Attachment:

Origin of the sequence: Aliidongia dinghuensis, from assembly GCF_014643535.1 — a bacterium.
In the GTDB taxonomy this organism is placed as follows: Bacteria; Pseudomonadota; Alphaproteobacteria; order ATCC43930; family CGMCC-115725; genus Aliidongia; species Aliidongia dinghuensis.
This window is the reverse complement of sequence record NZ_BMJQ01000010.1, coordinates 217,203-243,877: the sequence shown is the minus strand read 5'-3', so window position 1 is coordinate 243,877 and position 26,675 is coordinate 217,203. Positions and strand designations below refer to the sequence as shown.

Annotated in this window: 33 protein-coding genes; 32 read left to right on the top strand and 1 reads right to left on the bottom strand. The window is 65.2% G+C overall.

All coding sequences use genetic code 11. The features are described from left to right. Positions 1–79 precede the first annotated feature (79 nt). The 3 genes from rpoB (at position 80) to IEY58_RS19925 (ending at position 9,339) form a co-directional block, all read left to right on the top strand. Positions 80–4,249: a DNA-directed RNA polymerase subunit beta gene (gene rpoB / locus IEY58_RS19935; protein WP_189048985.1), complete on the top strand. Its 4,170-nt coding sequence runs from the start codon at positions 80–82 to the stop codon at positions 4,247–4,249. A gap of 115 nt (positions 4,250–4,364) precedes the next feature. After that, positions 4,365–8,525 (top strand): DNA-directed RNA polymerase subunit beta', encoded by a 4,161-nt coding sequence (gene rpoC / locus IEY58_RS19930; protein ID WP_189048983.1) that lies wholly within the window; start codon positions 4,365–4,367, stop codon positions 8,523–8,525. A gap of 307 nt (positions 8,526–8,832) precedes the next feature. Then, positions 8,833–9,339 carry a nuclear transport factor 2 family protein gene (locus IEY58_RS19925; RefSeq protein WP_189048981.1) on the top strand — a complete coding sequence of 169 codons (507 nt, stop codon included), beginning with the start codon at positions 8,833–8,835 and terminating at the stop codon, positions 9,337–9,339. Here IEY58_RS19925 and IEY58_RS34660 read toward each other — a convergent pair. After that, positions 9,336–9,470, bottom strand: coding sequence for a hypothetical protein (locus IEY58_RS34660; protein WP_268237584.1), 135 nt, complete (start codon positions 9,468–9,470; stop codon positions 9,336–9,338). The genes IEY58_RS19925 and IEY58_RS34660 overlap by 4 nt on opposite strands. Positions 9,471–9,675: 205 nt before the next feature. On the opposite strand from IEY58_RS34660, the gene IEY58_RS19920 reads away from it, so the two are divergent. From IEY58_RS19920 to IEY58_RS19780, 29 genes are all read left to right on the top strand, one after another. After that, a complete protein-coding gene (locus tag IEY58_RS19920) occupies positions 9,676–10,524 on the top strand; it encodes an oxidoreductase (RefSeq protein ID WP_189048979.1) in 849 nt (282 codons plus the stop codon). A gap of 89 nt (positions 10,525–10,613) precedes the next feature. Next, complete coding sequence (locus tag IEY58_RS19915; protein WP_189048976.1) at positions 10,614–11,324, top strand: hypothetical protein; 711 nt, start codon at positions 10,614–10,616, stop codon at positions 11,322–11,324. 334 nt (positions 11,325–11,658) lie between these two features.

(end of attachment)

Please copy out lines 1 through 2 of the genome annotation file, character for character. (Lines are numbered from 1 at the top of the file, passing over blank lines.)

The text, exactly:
Origin of the sequence: Aliidongia dinghuensis, from assembly GCF_014643535.1 — a bacterium.
In the GTDB taxonomy this organism is placed as follows: Bacteria; Pseudomonadota; Alphaproteobacteria; order ATCC43930; family CGMCC-115725; genus Aliidongia; species Aliidongia dinghuensis.